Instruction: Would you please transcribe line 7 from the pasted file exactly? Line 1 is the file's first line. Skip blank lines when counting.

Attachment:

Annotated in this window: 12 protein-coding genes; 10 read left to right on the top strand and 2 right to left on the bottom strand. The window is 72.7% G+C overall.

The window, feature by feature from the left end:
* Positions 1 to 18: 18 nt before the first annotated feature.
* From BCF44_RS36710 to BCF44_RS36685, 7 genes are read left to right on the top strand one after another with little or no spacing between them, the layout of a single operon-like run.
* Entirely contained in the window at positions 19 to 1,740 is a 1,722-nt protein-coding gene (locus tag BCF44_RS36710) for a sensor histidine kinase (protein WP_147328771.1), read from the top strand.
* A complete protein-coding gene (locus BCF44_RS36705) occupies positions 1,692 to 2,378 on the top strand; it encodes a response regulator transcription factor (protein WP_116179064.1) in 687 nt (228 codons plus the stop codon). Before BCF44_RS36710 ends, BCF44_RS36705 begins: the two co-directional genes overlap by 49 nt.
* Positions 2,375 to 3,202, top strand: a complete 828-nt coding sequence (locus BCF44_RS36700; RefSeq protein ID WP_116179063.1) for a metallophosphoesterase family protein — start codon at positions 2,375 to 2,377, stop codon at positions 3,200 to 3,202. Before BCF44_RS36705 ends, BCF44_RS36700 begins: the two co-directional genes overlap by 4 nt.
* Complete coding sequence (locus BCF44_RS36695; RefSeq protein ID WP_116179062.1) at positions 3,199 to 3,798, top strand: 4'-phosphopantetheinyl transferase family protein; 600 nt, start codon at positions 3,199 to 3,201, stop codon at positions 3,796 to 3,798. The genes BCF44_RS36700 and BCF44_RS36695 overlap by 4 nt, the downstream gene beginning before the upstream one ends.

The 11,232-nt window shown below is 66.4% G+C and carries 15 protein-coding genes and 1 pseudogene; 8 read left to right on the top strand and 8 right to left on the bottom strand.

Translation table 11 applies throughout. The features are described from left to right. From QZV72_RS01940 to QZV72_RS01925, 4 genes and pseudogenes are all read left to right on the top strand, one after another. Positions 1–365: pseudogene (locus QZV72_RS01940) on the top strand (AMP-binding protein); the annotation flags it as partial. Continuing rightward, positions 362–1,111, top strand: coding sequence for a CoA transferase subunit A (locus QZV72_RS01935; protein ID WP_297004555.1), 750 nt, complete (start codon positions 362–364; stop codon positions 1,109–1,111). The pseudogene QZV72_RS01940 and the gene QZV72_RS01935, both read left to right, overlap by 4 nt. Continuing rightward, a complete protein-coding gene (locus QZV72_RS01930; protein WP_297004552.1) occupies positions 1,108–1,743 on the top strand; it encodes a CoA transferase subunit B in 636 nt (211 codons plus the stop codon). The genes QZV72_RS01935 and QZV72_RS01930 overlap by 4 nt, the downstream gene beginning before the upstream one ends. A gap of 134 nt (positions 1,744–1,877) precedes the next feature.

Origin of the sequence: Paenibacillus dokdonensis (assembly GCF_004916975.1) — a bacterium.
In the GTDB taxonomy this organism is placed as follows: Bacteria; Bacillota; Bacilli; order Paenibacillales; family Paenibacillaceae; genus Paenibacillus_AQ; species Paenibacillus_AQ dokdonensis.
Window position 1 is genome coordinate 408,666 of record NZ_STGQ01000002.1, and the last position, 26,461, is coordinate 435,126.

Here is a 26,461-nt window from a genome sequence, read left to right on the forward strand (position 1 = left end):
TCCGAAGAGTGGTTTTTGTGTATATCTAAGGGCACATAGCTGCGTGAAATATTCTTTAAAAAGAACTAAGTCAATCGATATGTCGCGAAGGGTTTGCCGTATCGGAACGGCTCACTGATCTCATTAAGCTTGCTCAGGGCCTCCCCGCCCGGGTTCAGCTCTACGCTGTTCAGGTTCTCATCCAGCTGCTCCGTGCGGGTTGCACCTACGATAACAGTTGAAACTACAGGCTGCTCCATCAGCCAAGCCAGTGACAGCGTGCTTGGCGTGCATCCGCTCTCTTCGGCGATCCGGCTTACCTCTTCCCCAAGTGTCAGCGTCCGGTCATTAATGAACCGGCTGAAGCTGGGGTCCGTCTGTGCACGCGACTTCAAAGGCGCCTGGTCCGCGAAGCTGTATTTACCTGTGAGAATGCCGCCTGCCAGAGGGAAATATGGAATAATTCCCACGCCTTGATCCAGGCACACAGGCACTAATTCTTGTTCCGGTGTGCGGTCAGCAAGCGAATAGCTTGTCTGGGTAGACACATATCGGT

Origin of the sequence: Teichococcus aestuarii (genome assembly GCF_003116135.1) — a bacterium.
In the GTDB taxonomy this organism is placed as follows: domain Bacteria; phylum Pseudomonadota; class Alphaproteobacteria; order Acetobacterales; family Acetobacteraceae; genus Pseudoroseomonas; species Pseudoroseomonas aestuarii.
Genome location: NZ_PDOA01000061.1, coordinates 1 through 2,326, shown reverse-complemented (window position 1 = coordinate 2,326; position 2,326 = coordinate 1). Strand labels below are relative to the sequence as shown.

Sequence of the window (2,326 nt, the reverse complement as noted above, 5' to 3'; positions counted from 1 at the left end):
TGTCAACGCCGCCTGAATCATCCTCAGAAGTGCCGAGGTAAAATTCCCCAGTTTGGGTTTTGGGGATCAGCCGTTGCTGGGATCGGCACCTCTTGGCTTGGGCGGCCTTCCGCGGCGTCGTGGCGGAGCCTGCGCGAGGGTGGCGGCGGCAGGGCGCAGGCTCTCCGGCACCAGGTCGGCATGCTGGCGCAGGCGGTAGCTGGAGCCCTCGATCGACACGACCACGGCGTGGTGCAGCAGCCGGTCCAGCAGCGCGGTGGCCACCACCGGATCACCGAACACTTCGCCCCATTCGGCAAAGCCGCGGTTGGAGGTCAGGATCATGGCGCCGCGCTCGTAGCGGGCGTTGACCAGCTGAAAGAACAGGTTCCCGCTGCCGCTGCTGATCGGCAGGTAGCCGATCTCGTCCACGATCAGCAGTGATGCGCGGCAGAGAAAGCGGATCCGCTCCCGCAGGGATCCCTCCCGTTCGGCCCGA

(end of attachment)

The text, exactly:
* Positions 2,375 to 3,202, top strand: a complete 828-nt coding sequence (locus BCF44_RS36700; RefSeq protein ID WP_116179063.1) for a metallophosphoesterase family protein — start codon at positions 2,375 to 2,377, stop codon at positions 3,200 to 3,202. Before BCF44_RS36705 ends, BCF44_RS36700 begins: the two co-directional genes overlap by 4 nt.